Better Search Function Should Improve Research Experience

January 20, 2015

New spring semester are new web tools that should make it easier for people to find or discover databases and research guides.

This project’s goal was to help connect “hunters” to known databases and help “gatherers” explore new topic areas in databases and research guides. Our web redesign task force identified these issues in 2012 user research.

Gone is the databases landing page with an A to Z list of hundreds of databases with a list of subject categories tucked away in the sidebar.

new db list

The new design for the databases list presents a few ways to get at databases, in this order:

For the hunters:

  • Search by title with autocomplete (new functionality)
  • A to Z links

For the gatherers:

  • Popular databases (new functionality)
  • Databases by subject

And, on database subject pages and database search results, there are links to related research guides.

Building on the search feature in the new database list, we created an add-on to our search engine that recommends databases or research guides results based on the search query. For longer, more complex queries, no suggestions are shown.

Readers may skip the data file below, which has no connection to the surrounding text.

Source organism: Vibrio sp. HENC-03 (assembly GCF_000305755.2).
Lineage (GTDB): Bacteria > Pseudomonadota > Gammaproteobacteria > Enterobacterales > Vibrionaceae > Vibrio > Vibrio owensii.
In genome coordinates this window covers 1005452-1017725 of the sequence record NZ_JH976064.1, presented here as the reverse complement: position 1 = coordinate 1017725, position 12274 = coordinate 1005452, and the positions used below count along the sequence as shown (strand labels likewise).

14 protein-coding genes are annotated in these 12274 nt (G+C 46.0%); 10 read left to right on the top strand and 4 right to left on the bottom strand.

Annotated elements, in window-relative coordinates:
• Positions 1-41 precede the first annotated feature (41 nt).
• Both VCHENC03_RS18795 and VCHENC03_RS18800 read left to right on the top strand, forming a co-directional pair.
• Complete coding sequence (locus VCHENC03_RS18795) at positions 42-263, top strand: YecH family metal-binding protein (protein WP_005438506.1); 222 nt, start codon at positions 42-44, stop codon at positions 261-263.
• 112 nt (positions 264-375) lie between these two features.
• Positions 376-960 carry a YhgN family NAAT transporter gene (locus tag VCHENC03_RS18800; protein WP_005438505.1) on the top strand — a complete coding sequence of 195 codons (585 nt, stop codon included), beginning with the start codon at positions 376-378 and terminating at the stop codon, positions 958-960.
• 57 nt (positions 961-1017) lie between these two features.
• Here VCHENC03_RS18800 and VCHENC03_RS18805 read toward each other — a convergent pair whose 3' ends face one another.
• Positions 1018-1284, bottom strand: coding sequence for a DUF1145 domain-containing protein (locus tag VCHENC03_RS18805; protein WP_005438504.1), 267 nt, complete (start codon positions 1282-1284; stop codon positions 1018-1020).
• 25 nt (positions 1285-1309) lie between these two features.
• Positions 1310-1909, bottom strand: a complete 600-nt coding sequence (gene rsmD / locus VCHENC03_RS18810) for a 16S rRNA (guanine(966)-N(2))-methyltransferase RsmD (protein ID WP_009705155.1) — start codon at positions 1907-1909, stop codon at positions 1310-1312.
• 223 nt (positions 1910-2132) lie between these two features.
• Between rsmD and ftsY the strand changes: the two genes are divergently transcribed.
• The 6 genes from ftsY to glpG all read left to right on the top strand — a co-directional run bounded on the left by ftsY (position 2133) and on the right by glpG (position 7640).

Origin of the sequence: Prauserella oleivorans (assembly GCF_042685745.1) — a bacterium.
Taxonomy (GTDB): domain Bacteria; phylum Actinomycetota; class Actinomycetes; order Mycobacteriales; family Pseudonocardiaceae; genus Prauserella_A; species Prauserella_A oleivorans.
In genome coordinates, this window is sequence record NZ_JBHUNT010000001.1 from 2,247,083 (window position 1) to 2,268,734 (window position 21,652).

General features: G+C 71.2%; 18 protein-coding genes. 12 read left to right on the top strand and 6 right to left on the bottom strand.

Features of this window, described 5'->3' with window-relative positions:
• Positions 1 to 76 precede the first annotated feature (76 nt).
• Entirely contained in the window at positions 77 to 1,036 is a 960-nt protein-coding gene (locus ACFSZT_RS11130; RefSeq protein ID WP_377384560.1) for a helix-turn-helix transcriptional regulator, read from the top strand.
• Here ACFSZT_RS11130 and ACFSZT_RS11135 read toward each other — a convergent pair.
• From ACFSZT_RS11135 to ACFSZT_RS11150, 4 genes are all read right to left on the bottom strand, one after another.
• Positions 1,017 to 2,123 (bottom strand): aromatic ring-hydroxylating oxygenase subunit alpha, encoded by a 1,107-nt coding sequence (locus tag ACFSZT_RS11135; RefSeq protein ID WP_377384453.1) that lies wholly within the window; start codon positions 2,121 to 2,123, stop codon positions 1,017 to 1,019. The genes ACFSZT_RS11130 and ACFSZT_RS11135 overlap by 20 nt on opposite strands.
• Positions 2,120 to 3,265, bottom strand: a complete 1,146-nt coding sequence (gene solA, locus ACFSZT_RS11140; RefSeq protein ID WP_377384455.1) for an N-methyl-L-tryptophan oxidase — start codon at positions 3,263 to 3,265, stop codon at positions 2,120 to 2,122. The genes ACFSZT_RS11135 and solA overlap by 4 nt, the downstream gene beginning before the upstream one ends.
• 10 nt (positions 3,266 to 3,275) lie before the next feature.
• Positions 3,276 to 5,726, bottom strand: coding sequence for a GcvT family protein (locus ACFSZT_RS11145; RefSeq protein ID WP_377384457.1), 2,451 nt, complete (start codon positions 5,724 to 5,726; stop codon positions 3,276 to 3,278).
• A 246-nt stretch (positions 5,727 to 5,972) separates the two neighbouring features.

suggested results 

3. Updates to link pathways for databases

To highlight the changes to the databases page, we also made some changes to how we are linking to it. Previously, our homepage search box linked to popular databases, the alphabet characters A through Z, our subject list, and “all”.

old A-Z links

The intent of the new design is to surface the new databases list landing page and wean users off the A-Z interaction pattern in lieu of search.

Screen Shot 2015-01-06 at 12.50.20 PM

The top three databases are still on the list both for easy access and to provide “information scent” to clue beginner researchers in on what a database might be.

Dropping the A-Z links will require advanced researchers to make a change in their interaction patterns, but it could also mean that they’re able to get to their favorite databases more easily (and possibly unearth new databases they didn’t know about). 

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